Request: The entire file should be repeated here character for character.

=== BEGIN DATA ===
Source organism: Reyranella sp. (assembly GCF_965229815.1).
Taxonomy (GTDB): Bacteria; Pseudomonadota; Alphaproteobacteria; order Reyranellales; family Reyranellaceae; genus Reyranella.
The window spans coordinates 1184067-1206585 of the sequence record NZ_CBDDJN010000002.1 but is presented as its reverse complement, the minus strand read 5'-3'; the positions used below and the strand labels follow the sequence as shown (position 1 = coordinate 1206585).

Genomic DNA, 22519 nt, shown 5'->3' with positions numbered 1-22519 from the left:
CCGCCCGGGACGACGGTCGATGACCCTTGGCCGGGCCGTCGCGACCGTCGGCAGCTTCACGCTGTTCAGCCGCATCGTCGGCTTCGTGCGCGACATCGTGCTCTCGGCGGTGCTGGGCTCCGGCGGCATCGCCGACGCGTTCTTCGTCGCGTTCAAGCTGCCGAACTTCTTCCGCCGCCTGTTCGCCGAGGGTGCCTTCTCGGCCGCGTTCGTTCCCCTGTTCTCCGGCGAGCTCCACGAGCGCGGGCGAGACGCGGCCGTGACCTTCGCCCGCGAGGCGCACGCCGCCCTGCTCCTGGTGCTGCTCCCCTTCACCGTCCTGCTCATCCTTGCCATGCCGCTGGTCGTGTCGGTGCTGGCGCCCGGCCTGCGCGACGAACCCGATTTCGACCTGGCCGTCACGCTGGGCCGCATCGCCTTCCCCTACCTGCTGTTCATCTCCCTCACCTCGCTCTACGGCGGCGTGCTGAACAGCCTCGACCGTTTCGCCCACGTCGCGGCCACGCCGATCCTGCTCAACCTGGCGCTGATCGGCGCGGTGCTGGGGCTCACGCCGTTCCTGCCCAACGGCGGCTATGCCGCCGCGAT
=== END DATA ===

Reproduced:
Source organism: Reyranella sp. (assembly GCF_965229815.1).
Taxonomy (GTDB): Bacteria; Pseudomonadota; Alphaproteobacteria; order Reyranellales; family Reyranellaceae; genus Reyranella.
The window spans coordinates 1184067-1206585 of the sequence record NZ_CBDDJN010000002.1 but is presented as its reverse complement, the minus strand read 5'-3'; the positions used below and the strand labels follow the sequence as shown (position 1 = coordinate 1206585).

Genomic DNA, 22519 nt, shown 5'->3' with positions numbered 1-22519 from the left:
CCGCCCGGGACGACGGTCGATGACCCTTGGCCGGGCCGTCGCGACCGTCGGCAGCTTCACGCTGTTCAGCCGCATCGTCGGCTTCGTGCGCGACATCGTGCTCTCGGCGGTGCTGGGCTCCGGCGGCATCGCCGACGCGTTCTTCGTCGCGTTCAAGCTGCCGAACTTCTTCCGCCGCCTGTTCGCCGAGGGTGCCTTCTCGGCCGCGTTCGTTCCCCTGTTCTCCGGCGAGCTCCACGAGCGCGGGCGAGACGCGGCCGTGACCTTCGCCCGCGAGGCGCACGCCGCCCTGCTCCTGGTGCTGCTCCCCTTCACCGTCCTGCTCATCCTTGCCATGCCGCTGGTCGTGTCGGTGCTGGCGCCCGGCCTGCGCGACGAACCCGATTTCGACCTGGCCGTCACGCTGGGCCGCATCGCCTTCCCCTACCTGCTGTTCATCTCCCTCACCTCGCTCTACGGCGGCGTGCTGAACAGCCTCGACCGTTTCGCCCACGTCGCGGCCACGCCGATCCTGCTCAACCTGGCGCTGATCGGCGCGGTGCTGGGGCTCACGCCGTTCCTGCCCAACGGCGGCTATGCCGCCGCGAT